The technology behind 3D printing is fundamentally changing how we look at manufacturing, both on the small scale and large. We are seeing this tech enter housing construction, metal fabrication, and even the biomedical realm now that we have the ability to 3D print human tissues. Now, the military is looking into novel applications for this technology, to save time and money while offering even faster, more reliable, on-demand support–even in the depths of the ocean.
The U.S. Navy has just unveiled its newest project using disruptive technology–a 30-foot submarine hull created via 3D printing. They’ve dubbed it the “Optionally Manned Technology Demonstrator” (OMTD) and was modeled after a previous vehicle, the SEAL Delivery Vehicle, commonly abbreviated as SDV.
Traditionally, these vehicles are used to transport Navy SEALS to special operation sites, so they need to be technologically sound in order to protect these valuable assets and complete missions.
This proof-of-concept hull was created together by the U.S. Navy’s Disruptive Technology Lab and the Oak Ridge National Laboratory (ORNL). It was fabricated in ORNL’s Manufacturing Demonstration Facility using the concept of Big Area Additive Manufacturing (BAAM) and is composed of six carbon fiber composite pieces.
This technology can reduce production costs for these in-demand vehicles by 90%–from $600,000 to $800,000 down to a mere $60,000. Perhaps even more disruptive, the hull was created in a matter of only days, giving this the potential for on-demand production.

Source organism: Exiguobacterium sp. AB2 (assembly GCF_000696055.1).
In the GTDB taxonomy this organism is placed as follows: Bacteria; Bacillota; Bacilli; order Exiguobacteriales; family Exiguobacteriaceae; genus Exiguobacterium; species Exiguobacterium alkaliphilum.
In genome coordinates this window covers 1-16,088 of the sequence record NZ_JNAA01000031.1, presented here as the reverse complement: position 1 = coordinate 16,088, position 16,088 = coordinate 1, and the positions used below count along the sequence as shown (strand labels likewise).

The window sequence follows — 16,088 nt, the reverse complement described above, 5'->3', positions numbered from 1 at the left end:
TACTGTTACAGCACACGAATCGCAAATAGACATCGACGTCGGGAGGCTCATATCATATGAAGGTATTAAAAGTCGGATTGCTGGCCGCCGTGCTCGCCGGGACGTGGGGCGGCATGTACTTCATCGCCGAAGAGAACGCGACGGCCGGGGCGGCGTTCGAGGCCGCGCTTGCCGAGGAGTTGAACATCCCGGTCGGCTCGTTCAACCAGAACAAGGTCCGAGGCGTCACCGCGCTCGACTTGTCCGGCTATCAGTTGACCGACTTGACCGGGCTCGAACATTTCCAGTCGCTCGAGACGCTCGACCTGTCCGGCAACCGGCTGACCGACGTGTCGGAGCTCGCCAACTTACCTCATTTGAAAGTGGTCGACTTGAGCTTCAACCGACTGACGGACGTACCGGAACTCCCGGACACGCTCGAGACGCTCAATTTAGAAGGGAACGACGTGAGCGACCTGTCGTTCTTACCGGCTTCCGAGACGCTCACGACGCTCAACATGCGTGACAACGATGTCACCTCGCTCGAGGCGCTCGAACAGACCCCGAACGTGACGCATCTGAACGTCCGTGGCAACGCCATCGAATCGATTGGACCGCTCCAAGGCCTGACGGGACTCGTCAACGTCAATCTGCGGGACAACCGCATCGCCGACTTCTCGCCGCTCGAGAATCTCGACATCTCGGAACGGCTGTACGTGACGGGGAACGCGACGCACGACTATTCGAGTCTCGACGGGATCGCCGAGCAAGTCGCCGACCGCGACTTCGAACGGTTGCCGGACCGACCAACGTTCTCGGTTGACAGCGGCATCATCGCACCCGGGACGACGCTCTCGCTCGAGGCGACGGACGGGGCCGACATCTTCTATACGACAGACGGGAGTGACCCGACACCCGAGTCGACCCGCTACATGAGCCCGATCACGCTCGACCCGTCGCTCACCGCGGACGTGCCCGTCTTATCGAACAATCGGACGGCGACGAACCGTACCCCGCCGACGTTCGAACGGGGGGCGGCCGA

The BAAM technology behind the new hull, according to Composite Manufacturing Magazine, “can 3-D large-scale products up to 10 times larger than currently producible. It also works at speeds 200 to 500 times faster than any existing additive machine.”
The team who worked on this project has already received a prestigious award for their efforts, the NAVSEA Commanders Award for Innovation.
The next step is to create a watertight version of the hull for testing at Carderock to see how the concept stands up to rigorous conditions that it may encounter at sea.
If the testing goes well, we could be seeing fleets of these new, 3D printed OMTDs in use by 2019, according to the Department of Energy who originally released this news.